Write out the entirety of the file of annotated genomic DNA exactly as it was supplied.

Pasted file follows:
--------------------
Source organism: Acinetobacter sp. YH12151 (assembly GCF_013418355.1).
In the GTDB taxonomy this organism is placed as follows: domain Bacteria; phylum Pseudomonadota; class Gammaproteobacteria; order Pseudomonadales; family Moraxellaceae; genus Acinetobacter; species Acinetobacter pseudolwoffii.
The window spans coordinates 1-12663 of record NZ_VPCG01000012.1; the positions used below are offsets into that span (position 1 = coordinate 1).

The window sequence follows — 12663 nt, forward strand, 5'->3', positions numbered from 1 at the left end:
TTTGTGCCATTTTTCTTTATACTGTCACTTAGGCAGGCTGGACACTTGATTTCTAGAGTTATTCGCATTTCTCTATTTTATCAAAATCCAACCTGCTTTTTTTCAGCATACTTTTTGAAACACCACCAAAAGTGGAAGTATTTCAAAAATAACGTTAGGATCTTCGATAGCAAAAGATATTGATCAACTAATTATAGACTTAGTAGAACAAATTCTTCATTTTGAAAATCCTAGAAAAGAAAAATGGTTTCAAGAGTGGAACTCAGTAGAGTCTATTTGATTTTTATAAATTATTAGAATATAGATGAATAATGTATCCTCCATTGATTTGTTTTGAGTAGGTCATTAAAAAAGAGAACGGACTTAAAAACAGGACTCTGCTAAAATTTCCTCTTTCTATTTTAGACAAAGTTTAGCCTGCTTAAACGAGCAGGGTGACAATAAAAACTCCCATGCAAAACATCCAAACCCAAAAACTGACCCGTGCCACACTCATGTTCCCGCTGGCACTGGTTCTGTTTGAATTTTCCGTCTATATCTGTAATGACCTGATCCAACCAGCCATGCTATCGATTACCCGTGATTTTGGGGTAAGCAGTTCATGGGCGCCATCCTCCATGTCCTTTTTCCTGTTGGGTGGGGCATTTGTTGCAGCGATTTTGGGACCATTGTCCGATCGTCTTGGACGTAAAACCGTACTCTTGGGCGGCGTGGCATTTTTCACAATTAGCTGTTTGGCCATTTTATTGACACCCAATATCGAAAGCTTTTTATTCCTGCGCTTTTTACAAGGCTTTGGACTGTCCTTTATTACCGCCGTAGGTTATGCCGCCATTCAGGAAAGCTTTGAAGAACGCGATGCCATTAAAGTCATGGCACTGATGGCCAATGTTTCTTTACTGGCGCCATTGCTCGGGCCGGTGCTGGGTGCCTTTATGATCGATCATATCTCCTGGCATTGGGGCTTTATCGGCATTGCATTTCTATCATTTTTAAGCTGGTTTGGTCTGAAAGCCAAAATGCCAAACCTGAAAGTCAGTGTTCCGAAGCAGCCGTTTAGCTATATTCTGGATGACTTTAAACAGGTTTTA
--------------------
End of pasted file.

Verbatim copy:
Source organism: Acinetobacter sp. YH12151 (assembly GCF_013418355.1).
In the GTDB taxonomy this organism is placed as follows: domain Bacteria; phylum Pseudomonadota; class Gammaproteobacteria; order Pseudomonadales; family Moraxellaceae; genus Acinetobacter; species Acinetobacter pseudolwoffii.
The window spans coordinates 1-12663 of record NZ_VPCG01000012.1; the positions used below are offsets into that span (position 1 = coordinate 1).

The window sequence follows — 12663 nt, forward strand, 5'->3', positions numbered from 1 at the left end:
TTTGTGCCATTTTTCTTTATACTGTCACTTAGGCAGGCTGGACACTTGATTTCTAGAGTTATTCGCATTTCTCTATTTTATCAAAATCCAACCTGCTTTTTTTCAGCATACTTTTTGAAACACCACCAAAAGTGGAAGTATTTCAAAAATAACGTTAGGATCTTCGATAGCAAAAGATATTGATCAACTAATTATAGACTTAGTAGAACAAATTCTTCATTTTGAAAATCCTAGAAAAGAAAAATGGTTTCAAGAGTGGAACTCAGTAGAGTCTATTTGATTTTTATAAATTATTAGAATATAGATGAATAATGTATCCTCCATTGATTTGTTTTGAGTAGGTCATTAAAAAAGAGAACGGACTTAAAAACAGGACTCTGCTAAAATTTCCTCTTTCTATTTTAGACAAAGTTTAGCCTGCTTAAACGAGCAGGGTGACAATAAAAACTCCCATGCAAAACATCCAAACCCAAAAACTGACCCGTGCCACACTCATGTTCCCGCTGGCACTGGTTCTGTTTGAATTTTCCGTCTATATCTGTAATGACCTGATCCAACCAGCCATGCTATCGATTACCCGTGATTTTGGGGTAAGCAGTTCATGGGCGCCATCCTCCATGTCCTTTTTCCTGTTGGGTGGGGCATTTGTTGCAGCGATTTTGGGACCATTGTCCGATCGTCTTGGACGTAAAACCGTACTCTTGGGCGGCGTGGCATTTTTCACAATTAGCTGTTTGGCCATTTTATTGACACCCAATATCGAAAGCTTTTTATTCCTGCGCTTTTTACAAGGCTTTGGACTGTCCTTTATTACCGCCGTAGGTTATGCCGCCATTCAGGAAAGCTTTGAAGAACGCGATGCCATTAAAGTCATGGCACTGATGGCCAATGTTTCTTTACTGGCGCCATTGCTCGGGCCGGTGCTGGGTGCCTTTATGATCGATCATATCTCCTGGCATTGGGGCTTTATCGGCATTGCATTTCTATCATTTTTAAGCTGGTTTGGTCTGAAAGCCAAAATGCCAAACCTGAAAGTCAGTGTTCCGAAGCAGCCGTTTAGCTATATTCTGGATGACTTTAAACAGGTTTTA